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Re: ftruncate() Writes Last Block of File

To: Alan Cook <acook@xxxxxxxxxxxxxxxxxxxxxx>
Subject: Re: ftruncate() Writes Last Block of File
From: Dave Chinner <david@xxxxxxxxxxxxx>
Date: Wed, 21 Mar 2012 15:22:03 +1100
Cc: linux-xfs@xxxxxxxxxxx
In-reply-to: <loom.20120319T153420-855@xxxxxxxxxxxxxx>
References: <loom.20120319T153420-855@xxxxxxxxxxxxxx>
User-agent: Mutt/1.5.21 (2010-09-15)
On Mon, Mar 19, 2012 at 02:44:33PM +0000, Alan Cook wrote:
> I have three questions regarding the XFS implementation of ftruncate().  In 
> the
> block device driver, I can see that writes are being performed to the last 
> block
> of previously written file when ftruncate() is called.  I believe that I found
> ftruncate() in the XFS sources, but all I see is the filesize being updated in
> the inode.  So if ftruncate() is writing to the last block, it appears to be a
> triggered event.

Sure, you're triggering a flush-on-truncate heuristic because the
on-disk size does not match what is about to be logged from the
in-memory size.

Say for example, I write 1MB to a file, then truncate it back to 8k.
In memory before the truncate, you have this data:

   0    4k    8k    12k 1020k  1M
                                ^ inode size = 1048576

And on disk you have this:

  ^ inode size = 0

because no data has been written back yet and the on disk inode size
does not get updated until after the data IO completes.

Hence if you now run a truncate, we have this in memory:

   0    4k    8k
              ^ inode size = 8192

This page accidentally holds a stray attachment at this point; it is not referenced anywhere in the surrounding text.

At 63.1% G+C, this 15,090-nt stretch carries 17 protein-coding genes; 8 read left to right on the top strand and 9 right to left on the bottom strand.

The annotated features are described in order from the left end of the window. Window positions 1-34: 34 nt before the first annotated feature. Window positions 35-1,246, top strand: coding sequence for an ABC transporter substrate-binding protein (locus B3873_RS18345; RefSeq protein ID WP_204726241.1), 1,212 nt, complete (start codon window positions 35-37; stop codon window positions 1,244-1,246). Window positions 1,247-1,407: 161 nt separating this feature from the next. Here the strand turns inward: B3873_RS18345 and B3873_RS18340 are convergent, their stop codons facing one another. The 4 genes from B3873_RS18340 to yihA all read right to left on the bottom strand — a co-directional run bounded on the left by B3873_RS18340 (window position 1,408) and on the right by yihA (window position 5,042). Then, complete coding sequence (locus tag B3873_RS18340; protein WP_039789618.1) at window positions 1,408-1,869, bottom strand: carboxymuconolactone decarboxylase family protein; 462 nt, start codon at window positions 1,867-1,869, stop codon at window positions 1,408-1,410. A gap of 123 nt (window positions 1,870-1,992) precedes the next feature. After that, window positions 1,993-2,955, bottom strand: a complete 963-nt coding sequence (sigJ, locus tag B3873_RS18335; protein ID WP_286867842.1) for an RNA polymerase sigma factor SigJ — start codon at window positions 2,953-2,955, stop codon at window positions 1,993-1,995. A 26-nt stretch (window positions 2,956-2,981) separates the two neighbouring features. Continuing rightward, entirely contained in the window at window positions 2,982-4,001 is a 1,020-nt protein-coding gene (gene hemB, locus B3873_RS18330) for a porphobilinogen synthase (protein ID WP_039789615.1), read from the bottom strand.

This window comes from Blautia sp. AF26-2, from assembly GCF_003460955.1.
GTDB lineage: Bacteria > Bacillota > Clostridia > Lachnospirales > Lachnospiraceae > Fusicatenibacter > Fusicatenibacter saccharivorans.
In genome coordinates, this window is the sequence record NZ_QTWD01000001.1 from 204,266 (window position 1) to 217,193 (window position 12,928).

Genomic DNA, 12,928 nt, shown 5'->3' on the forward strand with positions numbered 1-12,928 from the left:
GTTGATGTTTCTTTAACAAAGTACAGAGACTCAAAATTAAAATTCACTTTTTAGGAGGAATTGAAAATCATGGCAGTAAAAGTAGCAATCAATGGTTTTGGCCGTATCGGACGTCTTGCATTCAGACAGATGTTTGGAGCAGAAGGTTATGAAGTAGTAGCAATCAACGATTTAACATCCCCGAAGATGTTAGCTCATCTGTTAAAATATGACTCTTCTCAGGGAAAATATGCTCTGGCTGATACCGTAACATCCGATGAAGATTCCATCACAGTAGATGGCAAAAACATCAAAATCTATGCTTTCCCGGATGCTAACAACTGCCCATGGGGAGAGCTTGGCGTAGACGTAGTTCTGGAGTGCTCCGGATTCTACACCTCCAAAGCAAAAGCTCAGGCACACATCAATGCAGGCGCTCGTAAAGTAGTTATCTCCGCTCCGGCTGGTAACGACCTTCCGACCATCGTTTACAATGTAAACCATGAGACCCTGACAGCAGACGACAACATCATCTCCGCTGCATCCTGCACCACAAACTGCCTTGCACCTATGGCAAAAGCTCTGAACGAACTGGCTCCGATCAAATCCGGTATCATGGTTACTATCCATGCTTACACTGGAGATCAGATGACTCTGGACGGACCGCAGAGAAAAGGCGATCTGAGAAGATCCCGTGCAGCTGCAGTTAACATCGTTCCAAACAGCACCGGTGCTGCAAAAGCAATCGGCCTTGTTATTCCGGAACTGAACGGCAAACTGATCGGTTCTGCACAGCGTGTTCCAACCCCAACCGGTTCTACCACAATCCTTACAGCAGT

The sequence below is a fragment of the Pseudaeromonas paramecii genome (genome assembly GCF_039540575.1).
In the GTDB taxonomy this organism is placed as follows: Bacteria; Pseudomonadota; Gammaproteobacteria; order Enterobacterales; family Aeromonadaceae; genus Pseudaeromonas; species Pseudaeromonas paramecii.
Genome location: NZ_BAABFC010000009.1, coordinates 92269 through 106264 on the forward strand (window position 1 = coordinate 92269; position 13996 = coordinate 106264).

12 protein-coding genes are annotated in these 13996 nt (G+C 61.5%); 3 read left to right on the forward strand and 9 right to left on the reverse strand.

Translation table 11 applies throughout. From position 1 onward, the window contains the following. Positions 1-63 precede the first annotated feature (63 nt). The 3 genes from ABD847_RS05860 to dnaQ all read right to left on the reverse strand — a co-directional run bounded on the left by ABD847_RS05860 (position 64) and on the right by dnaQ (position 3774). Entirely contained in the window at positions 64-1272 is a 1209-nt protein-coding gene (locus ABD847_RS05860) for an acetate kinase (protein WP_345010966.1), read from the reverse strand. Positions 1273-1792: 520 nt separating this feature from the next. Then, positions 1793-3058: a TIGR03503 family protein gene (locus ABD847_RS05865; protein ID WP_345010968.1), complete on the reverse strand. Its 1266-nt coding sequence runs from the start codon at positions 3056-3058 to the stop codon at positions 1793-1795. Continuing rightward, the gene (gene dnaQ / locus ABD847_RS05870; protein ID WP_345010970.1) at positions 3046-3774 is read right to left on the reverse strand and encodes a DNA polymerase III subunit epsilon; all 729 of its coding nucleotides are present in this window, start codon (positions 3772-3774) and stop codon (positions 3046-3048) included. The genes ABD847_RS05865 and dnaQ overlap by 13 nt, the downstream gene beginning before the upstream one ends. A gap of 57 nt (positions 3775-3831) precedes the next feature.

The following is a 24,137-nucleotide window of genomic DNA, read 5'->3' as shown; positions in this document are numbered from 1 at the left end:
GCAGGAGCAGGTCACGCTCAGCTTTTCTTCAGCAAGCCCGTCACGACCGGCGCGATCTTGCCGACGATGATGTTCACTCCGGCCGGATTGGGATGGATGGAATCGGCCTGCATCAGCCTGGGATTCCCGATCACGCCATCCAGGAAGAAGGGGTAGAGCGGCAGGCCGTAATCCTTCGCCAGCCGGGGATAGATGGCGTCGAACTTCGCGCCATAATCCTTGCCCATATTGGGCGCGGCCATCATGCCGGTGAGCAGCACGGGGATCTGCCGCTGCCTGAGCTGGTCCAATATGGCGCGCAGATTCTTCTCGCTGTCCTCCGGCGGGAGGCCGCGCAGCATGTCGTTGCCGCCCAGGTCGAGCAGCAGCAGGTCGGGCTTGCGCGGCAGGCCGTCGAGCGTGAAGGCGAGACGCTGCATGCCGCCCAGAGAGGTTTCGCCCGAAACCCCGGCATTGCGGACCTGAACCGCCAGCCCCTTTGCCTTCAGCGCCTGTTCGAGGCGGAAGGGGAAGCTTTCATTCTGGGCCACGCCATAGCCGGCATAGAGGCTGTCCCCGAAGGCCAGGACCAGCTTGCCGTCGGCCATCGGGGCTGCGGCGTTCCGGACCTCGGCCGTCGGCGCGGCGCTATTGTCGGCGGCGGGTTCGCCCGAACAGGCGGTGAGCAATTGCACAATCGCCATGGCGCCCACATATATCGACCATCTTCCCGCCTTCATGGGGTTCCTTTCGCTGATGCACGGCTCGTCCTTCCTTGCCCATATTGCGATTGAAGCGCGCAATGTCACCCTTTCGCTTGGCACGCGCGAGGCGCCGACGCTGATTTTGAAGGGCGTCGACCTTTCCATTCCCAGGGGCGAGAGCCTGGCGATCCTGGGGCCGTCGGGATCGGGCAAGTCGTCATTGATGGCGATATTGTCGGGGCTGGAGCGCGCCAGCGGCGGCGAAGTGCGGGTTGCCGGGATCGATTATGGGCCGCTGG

And we have this on disk:

  ^ inode size = 0

And we have this in the log:

   0    4k    8k
   +          +
              ^ inode size = 8192

So if we crash at this point, log recovery will set the inode size
to 8192 but there is no data in the file because it never got
written by the kernel. Hence reading the file after recovery would
expose stale data in the file (bad!).

Therefore, before the truncate is done, we write the dirty data that
is between the current on-disk EOF and the new EOF that will be
logged to disk, so we have this state on disk:

   0    4k    8k
   ^ inode size = 0

where the blocks on disk are allocated and the data on disk. hence
when the truncate transaction is completed, the state in the log:

   0    4k    8k
   +          +
              ^ inode size = 8192

overlayed with the state on disk gives the correct result if a crash
occurs and log recovery is run.

> To test, I added printk() statements in the block device driver that outputs
> jiffies for write operations.  A file is created and written (~1 MiB), and 
> then
> truncated to 8192 via ftruncate().  The original write to file happens about 
> 20
> jiffies before the call to ftruncate().  When looking at the output, there is 
> an
> additional write to what is the last block of the truncated file, which 
> reports
> the same jiffies as the call to ftruncate().

That's what I'd expect from the above code.

> Does ftruncate() actually write to the last block of the file?  If not, any
> thoughts on what would be?  It only happens when ftruncate() is called.

It depends on the state of the file. if you do
write/fsync/ftruncate, then you won't see ftruncate write any data
because the state on disk is consistent with what is in memory.

> Where in the XFS kernel code is ftruncate() implemented?



Dave Chinner

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